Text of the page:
Meet Tani, one of Legacy Tree Genealogists talented project managers!Tani began her love affair with genealogy as a young girl at sleep-overs with her maternal grandmother when together they would compile family history books. Later visiting the Family History Library with her mother and grandmother simply fanned the genealogy flame in her young heart. Both of these amazing women spent many of their final days and hours fully engaged in compiling records with sources and stories to pass on to their family. It wasn’t until they were gone that Tani really began to treasure the books they had worked on together. She had heard the stories, and learned of the brick walls, but now wanted to learn more! What happened to her great grandfather that served in the war and was injured and sent home to recover? Did he return to battle? Did he go AWOL? What started as a curiosity for her, with no genealogy experience, bloomed into a passion and a drive to learn how to discover more and to pass …Read more
Hand-picked, tested and trained, our professional genealogist team knows how to find your story. We search the world for answers. Find the un-findable. And we’re experts at everything from tracking down rare international records to analyzing DNA test results. Based near the world’s largest family history library in downtown Salt Lake City, we also work with researchers and archives around the globe. Contact us today if you would like help discovering your ancestors!
Meet Jill, one of Legacy Tree Genealogists talented project managers! Jill Balmuth got the genealogy bug in 2005 when a stranger showed up to her grandmother's funeral. That stranger turned out to be her grandmother's first cousin, who shared family stories and information about relatives close and distant. She wanted to know more, and a love for genealogy was born.Prior to joining Legacy Tree Genealogists, Jill had a genealogy consulting business, Jewel Genealogy, named to honor her immigrant great-grandparents who owned The Jewel Candy Company, a South Philadelphia wholesale candy business that was lost during the great depression.Jill is active in volunteer work for various non-profits including the Jewish Genealogical Society of Greater Boston (JGSGB) where she serves as publicity chair. She is a member of the Association of Professional Genealogists (APG), the New England Historic Genealogical Society (NEHGS), and the Massachusetts Genealogical Council.Jill …Read more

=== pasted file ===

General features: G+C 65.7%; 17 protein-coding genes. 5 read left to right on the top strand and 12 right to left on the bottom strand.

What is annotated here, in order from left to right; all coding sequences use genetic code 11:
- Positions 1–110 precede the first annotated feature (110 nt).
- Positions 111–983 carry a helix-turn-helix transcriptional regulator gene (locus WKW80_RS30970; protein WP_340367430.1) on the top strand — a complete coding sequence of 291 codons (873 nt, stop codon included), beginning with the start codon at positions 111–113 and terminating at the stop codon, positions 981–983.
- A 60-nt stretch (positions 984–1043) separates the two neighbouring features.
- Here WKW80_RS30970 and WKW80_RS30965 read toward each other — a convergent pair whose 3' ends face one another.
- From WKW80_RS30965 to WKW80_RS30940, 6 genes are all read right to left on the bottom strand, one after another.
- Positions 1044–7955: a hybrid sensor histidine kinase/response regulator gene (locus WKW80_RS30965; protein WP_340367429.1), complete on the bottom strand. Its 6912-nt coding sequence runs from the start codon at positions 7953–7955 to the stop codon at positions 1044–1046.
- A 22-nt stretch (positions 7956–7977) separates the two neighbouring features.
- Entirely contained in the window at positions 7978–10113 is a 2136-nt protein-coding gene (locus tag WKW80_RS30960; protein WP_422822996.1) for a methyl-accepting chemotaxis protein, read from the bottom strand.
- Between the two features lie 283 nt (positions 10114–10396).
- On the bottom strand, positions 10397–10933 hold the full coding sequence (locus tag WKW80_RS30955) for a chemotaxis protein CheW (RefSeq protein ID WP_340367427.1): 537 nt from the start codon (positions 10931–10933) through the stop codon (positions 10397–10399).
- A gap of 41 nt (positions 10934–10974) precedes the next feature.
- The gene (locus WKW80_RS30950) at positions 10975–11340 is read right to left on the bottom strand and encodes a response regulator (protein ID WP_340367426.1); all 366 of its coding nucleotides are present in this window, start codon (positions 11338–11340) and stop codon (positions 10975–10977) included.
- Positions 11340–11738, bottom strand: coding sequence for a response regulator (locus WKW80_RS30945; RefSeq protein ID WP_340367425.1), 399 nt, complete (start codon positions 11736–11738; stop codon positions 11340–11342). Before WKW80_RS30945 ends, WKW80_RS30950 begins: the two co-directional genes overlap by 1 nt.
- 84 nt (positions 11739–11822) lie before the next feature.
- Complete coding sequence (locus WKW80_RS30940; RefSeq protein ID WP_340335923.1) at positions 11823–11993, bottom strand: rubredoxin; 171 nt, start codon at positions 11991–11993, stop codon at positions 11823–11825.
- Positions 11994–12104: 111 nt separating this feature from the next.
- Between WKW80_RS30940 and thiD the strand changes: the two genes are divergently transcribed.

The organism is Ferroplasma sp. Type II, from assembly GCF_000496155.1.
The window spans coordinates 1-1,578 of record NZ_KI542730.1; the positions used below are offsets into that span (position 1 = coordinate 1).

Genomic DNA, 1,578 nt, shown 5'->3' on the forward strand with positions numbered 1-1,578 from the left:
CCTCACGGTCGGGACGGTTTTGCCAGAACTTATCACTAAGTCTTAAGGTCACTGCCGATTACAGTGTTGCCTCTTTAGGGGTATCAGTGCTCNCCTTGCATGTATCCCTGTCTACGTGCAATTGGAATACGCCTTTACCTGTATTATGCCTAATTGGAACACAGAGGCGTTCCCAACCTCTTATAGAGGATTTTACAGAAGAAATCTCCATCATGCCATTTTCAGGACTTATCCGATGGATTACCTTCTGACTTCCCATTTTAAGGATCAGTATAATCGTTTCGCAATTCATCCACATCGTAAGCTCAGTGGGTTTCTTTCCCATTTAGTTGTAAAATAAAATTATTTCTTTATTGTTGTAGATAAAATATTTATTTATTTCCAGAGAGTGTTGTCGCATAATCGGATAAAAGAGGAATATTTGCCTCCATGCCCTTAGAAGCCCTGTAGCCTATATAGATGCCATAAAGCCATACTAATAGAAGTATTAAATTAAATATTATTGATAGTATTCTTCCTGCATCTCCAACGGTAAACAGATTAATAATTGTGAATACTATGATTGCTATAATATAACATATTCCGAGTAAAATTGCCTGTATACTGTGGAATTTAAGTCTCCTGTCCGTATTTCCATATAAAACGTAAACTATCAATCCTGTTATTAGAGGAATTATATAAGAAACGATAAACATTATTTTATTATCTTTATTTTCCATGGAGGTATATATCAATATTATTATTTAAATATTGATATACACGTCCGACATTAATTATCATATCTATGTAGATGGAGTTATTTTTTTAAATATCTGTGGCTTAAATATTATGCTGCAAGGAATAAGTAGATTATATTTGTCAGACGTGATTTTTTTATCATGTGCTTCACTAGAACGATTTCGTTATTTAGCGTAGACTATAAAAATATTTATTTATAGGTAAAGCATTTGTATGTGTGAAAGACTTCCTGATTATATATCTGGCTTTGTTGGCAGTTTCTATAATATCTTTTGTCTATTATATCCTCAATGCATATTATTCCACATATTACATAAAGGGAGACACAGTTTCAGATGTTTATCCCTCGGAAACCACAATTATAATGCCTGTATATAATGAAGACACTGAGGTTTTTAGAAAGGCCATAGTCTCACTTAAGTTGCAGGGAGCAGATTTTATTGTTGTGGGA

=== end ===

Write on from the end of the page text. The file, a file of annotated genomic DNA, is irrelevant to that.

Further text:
This guide will discuss what kinds of information you can expect to find in pre-1850 US Federal Censuses and how to use those documents in your own research. US Federal Censuses are critical to genealogical research in the United States. The later censuses—those after 1850 and especially those after 1880—offered more genealogical information than earlier ones and are frequently used by hobbyists and professional genealogists alike. Censuses before 1850 are more difficult to use because they contained fewer obvious genealogically useful details; however, those censuses from 1790 to 1840 can be vital to solving genealogical problems. Families can be tracked from one residence to the next through the early censuses which can lead to looking for other records in the correct jurisdictions (or in previously unknown residences). Details in the early censuses can reveal whether the correct family has been located and when probable children were no longer in the home. These censuses can also …Read more
The Legacy Tree team loves animals, and recently some of them shared stories of ancestors who had pets, or worked with animals, and even had close encounters with dangerous beasts!A cousin’s pet calfMany of our ancestors lived on farms, or in rural areas, and grew up around livestock. This photograph from Washington state in the 1930s clearly demonstrates a family member’s attachment to one of the calves. Unfortunately, this friendship had to end when times became tough (or perhaps simply when it was “time”). This ancestor sadly wrote, “They ended up butchering her and eating her.” Deer friendsOne researcher shared this tender photograph of her relatives and their pet deer in the late 1940s. “This was in Oklahoma. I believe [the deer] did have a name although nobody remembers it now. They kept it on their property, but after a few years they moved. They were allowed to keep it in a nearby state park after that.”Loyal animals, dangerous jobsIn the Ozarks …Read more